We did not expect to celebrate the 200th anniversary of the beginning of the struggle for national liberation under these conditions created by the pandemic.
However, the expatriate Greeks of the time, the inspirers of the struggle for the Revolution of 1821, did not start their preparations under good conditions either.
Regardless of the current circumstances, we must celebrate this world-historical event, in the best possible way, and pay tribute and glory to the generation that, after 400 years of slavery, managed to light the spark and achieve the impossible.
But let us also keep in mind that the Revolution lasted a long time, so many of our larger events can be postponed for a later time, i.e. in the autumn and coming years, when conditions will be much better.
It is interesting to note that only 85 years after the establishment of the Greek state in 1830, the National Herald was founded in the Diaspora.
The goal of its publication, as well as the goal of the expatriates who inspired and aroused the enslaved Greeks, was and remains to spotlight the daily struggle for the sacred and holy fundamentals and institutions of our homeland.
We are therefore fully aware of where the pride in our origins comes from, on which the Greek intellectuals relied to convince the European intellectuals of the time that they owed it to the Ancient Greeks to contribute to the liberation of their descendants.
And they were not limited to the theoretical aspects of the Revolution. They organized the highly effective Society of Friends, clashed on the battlefield with the Ottoman Turks, and sacrificed their property and often their lives.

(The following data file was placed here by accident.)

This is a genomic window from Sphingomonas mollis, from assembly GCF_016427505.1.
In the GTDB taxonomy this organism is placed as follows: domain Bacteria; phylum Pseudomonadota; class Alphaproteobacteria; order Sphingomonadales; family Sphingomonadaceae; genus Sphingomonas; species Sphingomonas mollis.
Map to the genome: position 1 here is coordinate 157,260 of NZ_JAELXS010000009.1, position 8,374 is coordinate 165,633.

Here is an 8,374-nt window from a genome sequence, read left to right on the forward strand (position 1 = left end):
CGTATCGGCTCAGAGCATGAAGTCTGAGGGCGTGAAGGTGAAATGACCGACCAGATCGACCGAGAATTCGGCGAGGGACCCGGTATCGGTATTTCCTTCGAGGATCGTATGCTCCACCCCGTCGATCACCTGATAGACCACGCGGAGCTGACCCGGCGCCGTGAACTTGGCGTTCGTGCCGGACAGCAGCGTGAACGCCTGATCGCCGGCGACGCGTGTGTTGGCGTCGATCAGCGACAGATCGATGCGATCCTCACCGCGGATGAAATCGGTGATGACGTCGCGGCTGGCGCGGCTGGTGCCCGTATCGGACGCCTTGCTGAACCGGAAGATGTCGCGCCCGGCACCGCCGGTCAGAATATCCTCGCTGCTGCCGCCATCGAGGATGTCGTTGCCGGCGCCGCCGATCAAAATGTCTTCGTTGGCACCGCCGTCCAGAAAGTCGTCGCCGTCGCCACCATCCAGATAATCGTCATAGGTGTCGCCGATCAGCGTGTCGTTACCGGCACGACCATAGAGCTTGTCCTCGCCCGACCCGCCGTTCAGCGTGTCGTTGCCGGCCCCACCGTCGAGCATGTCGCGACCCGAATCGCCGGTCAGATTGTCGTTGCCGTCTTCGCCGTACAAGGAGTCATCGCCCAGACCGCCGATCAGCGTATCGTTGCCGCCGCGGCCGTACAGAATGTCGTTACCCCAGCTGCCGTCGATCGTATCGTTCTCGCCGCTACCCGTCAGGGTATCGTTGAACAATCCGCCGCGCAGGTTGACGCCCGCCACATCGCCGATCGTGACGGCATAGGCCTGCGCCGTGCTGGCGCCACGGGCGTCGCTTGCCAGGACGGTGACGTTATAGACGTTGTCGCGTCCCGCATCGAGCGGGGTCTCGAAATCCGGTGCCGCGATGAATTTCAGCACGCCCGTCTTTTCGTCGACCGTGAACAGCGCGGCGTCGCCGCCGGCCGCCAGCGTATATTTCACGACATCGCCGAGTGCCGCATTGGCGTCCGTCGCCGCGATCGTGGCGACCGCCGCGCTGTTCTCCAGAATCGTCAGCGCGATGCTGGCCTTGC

And, of course, the first governor of the new Greece, Ioannis Kapodistrias (January 18, 1828-27 September 1831), who laid the foundations of the Greek state – and who was assassinated – was a great Hellene of the diaspora.
I therefore strongly suggest that the celebrations organized by the Greeks abroad for the 200th anniversary of the Greek Revolution be dedicated primarily to the contributions of Greeks of the Diaspora to the struggle for liberation.
I am not thereby supporting the view that honor and glory should not also be given to the heroes who fought on the battlefields in Morea and Roumeli, in Chios and Psara, to the women who danced the Dance of Zalongo and who sacrificed themselves elsewhere for the freedom of the homeland. They should undoubtedly be remembered and revered.
However, I also very much support the view that we Hellenes abroad should emphasize in our celebrations the contributions of the Hellenes of the Diaspora because they deserve it. They, like us, are expatriates. Their example and the eternal messages they have passed down to us are useful to the younger generations of Hellenes in the diaspora.
I am also an advocate for honoring these men and women because if we do not, we should not expect anyone else to do it on our behalf…